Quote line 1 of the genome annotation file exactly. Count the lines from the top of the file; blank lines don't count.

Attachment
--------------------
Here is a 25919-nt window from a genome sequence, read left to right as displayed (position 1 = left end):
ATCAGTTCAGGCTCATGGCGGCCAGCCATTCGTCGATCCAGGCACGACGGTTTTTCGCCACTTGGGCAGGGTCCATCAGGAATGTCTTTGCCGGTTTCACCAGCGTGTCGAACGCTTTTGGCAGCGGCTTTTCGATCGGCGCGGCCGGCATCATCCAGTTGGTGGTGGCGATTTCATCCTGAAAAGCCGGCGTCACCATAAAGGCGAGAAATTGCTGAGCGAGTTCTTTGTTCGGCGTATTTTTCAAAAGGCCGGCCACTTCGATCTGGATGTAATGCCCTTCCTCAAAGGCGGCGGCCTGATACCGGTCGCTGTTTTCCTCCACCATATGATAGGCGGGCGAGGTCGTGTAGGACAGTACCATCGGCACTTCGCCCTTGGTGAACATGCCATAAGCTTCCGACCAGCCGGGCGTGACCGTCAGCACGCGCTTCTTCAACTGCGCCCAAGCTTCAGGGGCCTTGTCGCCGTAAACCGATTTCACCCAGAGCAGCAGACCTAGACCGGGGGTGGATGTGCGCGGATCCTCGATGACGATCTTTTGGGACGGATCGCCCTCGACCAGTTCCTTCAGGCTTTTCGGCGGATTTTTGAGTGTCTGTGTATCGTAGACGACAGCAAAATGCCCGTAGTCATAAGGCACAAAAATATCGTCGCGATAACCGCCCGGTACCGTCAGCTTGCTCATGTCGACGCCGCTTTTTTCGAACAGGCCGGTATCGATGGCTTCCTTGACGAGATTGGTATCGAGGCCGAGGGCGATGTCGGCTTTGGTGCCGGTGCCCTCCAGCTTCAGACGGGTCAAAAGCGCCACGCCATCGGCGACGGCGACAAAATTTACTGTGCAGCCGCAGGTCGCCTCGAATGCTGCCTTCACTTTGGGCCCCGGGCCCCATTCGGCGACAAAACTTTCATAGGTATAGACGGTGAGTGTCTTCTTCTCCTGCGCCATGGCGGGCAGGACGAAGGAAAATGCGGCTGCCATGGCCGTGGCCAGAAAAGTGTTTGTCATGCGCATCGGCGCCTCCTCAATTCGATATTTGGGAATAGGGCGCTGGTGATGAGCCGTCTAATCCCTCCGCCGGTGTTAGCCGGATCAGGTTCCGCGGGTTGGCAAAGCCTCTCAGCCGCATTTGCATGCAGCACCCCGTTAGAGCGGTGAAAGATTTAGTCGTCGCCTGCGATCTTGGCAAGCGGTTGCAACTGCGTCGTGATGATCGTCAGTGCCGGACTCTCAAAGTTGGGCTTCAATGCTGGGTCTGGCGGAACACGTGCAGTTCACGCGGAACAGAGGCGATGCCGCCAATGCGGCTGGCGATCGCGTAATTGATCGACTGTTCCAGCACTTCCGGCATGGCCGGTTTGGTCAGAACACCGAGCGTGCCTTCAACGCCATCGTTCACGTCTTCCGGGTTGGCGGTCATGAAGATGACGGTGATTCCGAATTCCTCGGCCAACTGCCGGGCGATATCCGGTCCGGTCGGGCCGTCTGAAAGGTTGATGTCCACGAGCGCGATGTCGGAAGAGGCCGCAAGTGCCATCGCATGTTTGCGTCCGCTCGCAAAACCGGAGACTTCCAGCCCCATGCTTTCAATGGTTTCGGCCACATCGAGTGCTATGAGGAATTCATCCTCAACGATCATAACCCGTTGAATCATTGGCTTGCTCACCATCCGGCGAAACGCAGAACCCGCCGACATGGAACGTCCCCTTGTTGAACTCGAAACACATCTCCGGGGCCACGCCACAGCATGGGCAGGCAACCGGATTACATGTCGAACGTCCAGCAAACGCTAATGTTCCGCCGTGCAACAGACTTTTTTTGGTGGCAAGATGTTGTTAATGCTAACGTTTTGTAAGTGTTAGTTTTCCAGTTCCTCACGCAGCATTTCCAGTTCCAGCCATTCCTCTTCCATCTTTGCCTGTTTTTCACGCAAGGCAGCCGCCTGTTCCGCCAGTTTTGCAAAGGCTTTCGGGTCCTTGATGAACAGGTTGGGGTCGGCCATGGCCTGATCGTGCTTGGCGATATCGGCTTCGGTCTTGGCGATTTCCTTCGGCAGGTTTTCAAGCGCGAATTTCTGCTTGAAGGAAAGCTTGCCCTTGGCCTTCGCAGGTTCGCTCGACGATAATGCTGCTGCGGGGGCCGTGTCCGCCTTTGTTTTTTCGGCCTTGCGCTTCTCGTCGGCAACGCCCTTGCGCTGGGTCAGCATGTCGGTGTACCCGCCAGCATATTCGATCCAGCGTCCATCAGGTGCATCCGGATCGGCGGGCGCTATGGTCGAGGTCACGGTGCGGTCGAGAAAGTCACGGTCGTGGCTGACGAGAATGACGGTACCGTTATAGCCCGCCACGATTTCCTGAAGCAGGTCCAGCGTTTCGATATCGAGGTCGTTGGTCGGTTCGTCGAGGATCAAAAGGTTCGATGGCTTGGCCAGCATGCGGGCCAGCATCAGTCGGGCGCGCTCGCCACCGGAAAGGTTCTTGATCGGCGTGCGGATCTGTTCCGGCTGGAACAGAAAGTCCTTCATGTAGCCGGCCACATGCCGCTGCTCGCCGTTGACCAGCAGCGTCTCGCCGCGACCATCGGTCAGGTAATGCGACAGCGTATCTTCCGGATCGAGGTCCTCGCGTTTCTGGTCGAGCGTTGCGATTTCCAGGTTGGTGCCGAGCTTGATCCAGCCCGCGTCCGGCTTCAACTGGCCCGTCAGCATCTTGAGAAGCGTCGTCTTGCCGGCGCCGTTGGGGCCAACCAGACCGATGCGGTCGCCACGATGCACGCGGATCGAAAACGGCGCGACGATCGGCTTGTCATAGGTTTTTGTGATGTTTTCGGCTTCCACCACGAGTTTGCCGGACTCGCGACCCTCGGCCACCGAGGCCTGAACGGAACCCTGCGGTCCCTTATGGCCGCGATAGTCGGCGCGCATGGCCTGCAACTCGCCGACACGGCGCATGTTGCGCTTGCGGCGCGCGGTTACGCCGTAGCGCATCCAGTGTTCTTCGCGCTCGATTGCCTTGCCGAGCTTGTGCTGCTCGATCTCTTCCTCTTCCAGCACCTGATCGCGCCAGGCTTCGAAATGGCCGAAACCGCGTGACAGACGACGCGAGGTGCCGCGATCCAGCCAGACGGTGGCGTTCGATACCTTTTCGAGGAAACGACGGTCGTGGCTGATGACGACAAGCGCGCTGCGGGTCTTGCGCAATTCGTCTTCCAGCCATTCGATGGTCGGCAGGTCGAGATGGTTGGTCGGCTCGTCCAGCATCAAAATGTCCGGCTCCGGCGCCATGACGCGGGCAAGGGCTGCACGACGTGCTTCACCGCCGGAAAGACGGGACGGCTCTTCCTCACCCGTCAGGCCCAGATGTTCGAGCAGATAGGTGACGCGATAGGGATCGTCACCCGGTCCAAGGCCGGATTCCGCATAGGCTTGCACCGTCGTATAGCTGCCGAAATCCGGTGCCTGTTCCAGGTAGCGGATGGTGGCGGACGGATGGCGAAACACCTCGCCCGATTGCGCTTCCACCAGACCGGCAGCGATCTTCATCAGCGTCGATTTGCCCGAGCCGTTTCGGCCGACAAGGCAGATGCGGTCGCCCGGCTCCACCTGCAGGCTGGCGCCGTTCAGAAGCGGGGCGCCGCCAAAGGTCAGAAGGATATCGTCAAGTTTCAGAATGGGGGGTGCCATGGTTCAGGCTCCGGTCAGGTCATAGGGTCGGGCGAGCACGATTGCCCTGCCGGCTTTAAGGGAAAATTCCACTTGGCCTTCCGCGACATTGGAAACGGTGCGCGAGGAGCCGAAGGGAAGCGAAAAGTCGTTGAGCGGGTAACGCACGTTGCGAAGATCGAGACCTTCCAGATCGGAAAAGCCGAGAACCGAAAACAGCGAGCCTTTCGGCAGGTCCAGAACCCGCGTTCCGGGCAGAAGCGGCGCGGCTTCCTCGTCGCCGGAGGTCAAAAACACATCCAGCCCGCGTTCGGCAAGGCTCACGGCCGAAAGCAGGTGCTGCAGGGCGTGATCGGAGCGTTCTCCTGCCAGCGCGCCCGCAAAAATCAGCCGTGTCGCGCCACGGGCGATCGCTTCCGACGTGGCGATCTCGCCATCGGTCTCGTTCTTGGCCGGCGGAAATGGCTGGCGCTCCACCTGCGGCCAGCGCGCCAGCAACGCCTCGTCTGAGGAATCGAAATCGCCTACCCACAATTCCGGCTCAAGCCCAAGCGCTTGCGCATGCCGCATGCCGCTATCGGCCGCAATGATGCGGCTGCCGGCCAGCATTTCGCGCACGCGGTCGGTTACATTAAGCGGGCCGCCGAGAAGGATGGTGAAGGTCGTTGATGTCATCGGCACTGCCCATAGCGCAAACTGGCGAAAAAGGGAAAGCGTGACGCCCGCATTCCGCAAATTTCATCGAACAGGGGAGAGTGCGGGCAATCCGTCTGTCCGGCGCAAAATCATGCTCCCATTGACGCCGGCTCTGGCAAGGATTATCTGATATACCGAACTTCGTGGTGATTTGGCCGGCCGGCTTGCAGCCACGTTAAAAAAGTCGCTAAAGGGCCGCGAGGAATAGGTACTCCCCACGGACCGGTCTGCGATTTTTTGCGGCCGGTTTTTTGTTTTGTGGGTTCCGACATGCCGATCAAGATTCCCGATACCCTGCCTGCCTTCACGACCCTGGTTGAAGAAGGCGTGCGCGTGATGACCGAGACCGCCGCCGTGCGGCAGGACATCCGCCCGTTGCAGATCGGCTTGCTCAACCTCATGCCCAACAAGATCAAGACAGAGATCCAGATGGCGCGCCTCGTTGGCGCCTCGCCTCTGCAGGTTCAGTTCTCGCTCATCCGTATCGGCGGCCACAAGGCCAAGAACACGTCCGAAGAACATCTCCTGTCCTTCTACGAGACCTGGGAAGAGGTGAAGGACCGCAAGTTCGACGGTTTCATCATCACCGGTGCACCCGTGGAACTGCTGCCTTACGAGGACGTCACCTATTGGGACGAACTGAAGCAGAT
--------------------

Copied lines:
Here is a 25919-nt window from a genome sequence, read left to right as displayed (position 1 = left end):